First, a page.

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Monday, Nov. 22, 2010

Ian Frazier’s ‘Travels in Siberia’

American author shares his fascination with Russia

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Siberia, on the vast, frozen eastern climes of Asiatic Russia, is the oldest new frontier on the planet—a place of death marches, gulags and exile, with a history of Mongols, fur traders, czars, peasant uprisings, Eastern Orthodoxy and Communism.

The challenge of comprehending these living inconsistencies has been taken up in Travels in Siberia (Farrar, Straus & Giroux) by Ian Frazier, a Harvard graduate and an itinerant writer for magazines like Playboy and TheNew Yorker, as well as a novelist, whose Great Plains garnered praise for his ability to write a witty history of the American Midwest in a sometimes gentle, sometimes critical voice.

Travels in Siberia
takes this theme to a new level with numerous trips to Russia via Alaska to view, study and live with our distant neighbors to the east. The book begins by pointing out that there really is no such place as Siberia; no political or territorial entity has Siberia as its name; and maps and atlases float the word like a stationary balloon hovering over the northern third of Asia. Frazier is quick to note that the amorphous landmass with the true name is chock full of natural resources in both quality and quantity, including cobalt, zinc, copper, lead, tin, gold, nickel and, of course, furs, which were a staple trade commodity from the time of the first trappers.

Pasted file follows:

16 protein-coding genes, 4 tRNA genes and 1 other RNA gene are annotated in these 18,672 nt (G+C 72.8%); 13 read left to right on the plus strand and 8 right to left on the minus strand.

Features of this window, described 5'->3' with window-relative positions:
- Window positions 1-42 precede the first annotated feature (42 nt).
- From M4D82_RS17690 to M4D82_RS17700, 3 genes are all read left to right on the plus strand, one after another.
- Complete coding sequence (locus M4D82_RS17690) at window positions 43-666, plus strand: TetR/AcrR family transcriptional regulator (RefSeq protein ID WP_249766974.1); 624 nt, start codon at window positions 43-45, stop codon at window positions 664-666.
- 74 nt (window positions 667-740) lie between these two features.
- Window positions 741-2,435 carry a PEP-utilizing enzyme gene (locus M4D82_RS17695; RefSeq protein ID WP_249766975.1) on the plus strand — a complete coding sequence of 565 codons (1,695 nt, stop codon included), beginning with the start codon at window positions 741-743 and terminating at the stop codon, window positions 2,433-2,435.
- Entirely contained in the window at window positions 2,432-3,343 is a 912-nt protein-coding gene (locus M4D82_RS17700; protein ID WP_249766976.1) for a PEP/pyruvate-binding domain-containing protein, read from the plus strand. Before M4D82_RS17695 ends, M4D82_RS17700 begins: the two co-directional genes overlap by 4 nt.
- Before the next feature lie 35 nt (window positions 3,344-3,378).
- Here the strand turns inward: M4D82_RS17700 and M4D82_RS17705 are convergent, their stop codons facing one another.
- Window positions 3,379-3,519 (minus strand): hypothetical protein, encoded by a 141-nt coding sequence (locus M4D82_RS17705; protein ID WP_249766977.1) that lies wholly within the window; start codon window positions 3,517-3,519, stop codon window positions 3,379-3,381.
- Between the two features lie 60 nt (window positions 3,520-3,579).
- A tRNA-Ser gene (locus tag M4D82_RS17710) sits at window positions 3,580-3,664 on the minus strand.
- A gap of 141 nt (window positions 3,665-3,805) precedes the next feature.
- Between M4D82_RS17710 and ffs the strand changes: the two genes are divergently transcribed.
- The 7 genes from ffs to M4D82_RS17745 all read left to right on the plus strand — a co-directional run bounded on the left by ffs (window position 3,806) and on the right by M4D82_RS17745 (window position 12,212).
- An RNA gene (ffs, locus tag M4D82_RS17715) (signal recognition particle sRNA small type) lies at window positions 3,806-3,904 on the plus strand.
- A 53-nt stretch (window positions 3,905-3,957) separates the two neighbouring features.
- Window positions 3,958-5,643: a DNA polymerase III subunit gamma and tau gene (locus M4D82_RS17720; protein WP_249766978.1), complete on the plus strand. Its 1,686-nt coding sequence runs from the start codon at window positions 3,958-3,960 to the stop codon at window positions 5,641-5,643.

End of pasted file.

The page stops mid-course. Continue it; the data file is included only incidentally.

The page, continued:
Frazier has long been fascinated with Russia and, with it, Siberia, which means “the sleeping land.” His love of this culture was culled from great Russian authors, notably Tolstoy and Dostoyevsky, not to mention playwrights Anton Chekhov and Alexander Pushkin. On his first trip to Russia, Frazier was delighted to find that Russian passenger planes were named after these great authors, a sign of affection that Americans may not understand.

A great amount of this book logs Frazier’s travels from his home to Alaska to Moscow and beyond. Frazier includes a passage noting that he was in Russia on Sept. 11, and that Russian people came together with him in his anguish, as he had many friends in the twin towers.

Travels in Siberia
is a travelogue, a history lesson and an appreciation for the rich and ironic culture of Russia, including the steppes, St. Basil’s Cathedral in Moscow, the Kremlin, Cossacks and ballet dancers. Frazier’s experiences in Russia and with its people serve as a reminder that the United States and Russia were not always Cold War enemies, and that there is truly much in common between our cultures. In time, we may come to realize that we are all explorers in this world.
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